Tuesday, June 22, 2010

World Cup 2010- Putting the 'I' in Team


I have been closely following the World Cup this year, as I often do. Once you put national jerseys on in any sport, I become infinitely more interested as many of us do. Every four years, North America tunes in to football/soccer and picks apart the aspects of the game we don't quite understand (The excitement when there are so few goals, lack of replay, the offside rules, the terrible diving and the ties).

For the first time, the World Cup is in Africa, South Africa to be exact. Do we need to have a world sporting event in a place that can't afford the 9 soccer stadiums built, that have cities so unsafe reporters (e.g. Stephen Brunt) are advised not to walk even three blocks without armed escort? That's a moral dilemna. A struggling population has embraced the World Cup, but it's like enjoying a wonderful meal before seeing the final bill. Nobody on this continent will be around for that moment of realization.

Yet we still love the World Cup, and watch it, and continue to support it. It seems like nothing can turn us off this event. We even seem to enjoy the drama of teams self combusting in the middle of the tournament.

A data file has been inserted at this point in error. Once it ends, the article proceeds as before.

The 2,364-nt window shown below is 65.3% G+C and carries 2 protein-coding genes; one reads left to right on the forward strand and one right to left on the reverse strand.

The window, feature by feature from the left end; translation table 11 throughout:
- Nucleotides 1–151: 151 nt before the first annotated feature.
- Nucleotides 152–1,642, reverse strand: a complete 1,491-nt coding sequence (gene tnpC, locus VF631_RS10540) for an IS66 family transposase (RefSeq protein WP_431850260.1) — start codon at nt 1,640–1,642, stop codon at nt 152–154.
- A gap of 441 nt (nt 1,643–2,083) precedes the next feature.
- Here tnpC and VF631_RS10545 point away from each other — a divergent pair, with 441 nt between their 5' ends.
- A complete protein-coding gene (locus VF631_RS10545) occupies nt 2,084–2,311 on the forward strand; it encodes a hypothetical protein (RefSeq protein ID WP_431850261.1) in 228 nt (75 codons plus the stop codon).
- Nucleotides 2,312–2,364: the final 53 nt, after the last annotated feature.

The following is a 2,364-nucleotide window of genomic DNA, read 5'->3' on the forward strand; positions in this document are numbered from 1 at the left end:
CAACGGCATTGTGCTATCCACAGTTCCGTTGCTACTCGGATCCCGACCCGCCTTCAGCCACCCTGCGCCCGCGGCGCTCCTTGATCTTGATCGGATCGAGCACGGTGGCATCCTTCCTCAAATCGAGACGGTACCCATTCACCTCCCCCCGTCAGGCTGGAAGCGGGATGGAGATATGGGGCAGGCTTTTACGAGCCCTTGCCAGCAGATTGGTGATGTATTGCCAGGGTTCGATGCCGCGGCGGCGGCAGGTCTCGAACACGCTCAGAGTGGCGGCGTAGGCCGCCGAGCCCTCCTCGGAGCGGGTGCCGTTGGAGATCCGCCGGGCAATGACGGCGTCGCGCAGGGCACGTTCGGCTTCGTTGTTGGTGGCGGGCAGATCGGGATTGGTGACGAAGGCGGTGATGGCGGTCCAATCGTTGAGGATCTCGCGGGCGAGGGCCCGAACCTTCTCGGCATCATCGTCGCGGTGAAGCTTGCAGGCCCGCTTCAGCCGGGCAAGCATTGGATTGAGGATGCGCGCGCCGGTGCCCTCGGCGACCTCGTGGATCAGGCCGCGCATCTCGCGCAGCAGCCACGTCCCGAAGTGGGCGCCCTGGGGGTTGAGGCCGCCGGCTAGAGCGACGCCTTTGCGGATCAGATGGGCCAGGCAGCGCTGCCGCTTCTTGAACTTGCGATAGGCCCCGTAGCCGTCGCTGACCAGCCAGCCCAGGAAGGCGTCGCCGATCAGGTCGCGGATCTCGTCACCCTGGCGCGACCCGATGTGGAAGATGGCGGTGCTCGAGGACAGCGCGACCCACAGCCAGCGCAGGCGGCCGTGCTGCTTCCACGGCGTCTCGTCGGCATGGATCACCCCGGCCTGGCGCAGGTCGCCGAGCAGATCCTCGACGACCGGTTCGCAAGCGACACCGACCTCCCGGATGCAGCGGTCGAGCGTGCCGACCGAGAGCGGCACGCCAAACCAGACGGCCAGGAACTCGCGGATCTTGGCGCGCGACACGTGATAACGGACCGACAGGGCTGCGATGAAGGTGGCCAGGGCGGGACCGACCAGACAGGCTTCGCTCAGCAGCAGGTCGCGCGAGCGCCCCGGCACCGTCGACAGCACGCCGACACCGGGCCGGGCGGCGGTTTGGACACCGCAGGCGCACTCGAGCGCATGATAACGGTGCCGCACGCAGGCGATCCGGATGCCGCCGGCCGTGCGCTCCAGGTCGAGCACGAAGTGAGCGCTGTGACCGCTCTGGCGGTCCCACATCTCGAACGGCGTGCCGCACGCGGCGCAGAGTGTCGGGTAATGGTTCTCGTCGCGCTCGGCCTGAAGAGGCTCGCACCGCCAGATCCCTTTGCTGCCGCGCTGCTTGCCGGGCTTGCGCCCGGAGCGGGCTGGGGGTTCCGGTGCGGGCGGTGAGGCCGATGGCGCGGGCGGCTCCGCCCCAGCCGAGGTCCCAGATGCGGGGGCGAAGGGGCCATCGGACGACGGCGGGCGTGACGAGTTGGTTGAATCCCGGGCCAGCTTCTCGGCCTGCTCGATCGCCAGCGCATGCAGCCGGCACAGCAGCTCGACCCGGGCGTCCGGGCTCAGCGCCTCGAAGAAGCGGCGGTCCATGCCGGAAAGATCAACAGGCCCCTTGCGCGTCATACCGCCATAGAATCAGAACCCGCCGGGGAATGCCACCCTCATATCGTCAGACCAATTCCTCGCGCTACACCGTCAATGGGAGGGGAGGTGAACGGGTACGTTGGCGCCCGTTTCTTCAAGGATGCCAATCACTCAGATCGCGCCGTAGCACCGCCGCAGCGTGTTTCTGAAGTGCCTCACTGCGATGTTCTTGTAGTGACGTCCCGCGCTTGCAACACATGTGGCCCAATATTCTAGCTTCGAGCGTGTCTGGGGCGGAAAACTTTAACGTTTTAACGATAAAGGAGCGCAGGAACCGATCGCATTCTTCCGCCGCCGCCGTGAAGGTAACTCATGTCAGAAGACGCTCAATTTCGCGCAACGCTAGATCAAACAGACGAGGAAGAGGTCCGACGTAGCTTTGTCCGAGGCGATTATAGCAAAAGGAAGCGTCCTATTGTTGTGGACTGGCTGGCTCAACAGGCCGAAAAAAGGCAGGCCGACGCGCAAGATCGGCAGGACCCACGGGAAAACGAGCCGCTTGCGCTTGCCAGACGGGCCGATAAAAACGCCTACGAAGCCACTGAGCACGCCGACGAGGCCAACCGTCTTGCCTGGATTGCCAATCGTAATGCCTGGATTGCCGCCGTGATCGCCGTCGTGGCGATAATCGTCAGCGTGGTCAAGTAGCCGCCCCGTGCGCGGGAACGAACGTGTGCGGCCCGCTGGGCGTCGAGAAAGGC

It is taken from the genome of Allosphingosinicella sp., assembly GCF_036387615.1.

Two games in and already teams are turning on each other and their management. Most notably is France. Les Bleus have seen a star player expelled from the team, a captain benched for game three, a player boycott of practice, and several admin and players publicly turning on their embattled coach. Raymond Domenech is certainly hard to love, and hasn't been shy to bash his players that he picked himself. What a mess after two games!

France is not alone. England to be on the verge of collapse and mutiny, less than a week after everyone sang the praise of their coach Capello. Host South Africa's players are yet another team questioning their coach.

Realistically, France benefited from an illegal goal to make the tournament, and they are not the same team that went to the World Cup Final in 2006 and won in 1998. Anyone remaining from those winning squads is four years older, and no replacement has been found for retired star Zinedine Zidane. England is feeling the heat from a soccer mad country, but they seem to be simply not good enough. And South Africa, how are players on the 83rd best team in the world complaining about their coach? They should be glad to be the host, and to have scored a goal!

What happened to 'Praise in Public, Scold in Private'? Everybody seems to be so quick to blame someone else for results that they haven't bothered to finish the tournament as a team. To me, that is a far worse crime than failing to perform.

As ultimate teams (both domestic or international), selfish finger pointing strife mid tournament is a terrible distraction that has very little chance of helping the situation. Commitment to the team, to the game plan (no plan works unless all are on board), and to the leadership is crucial to being a good team member and a person fans and teams can respect.

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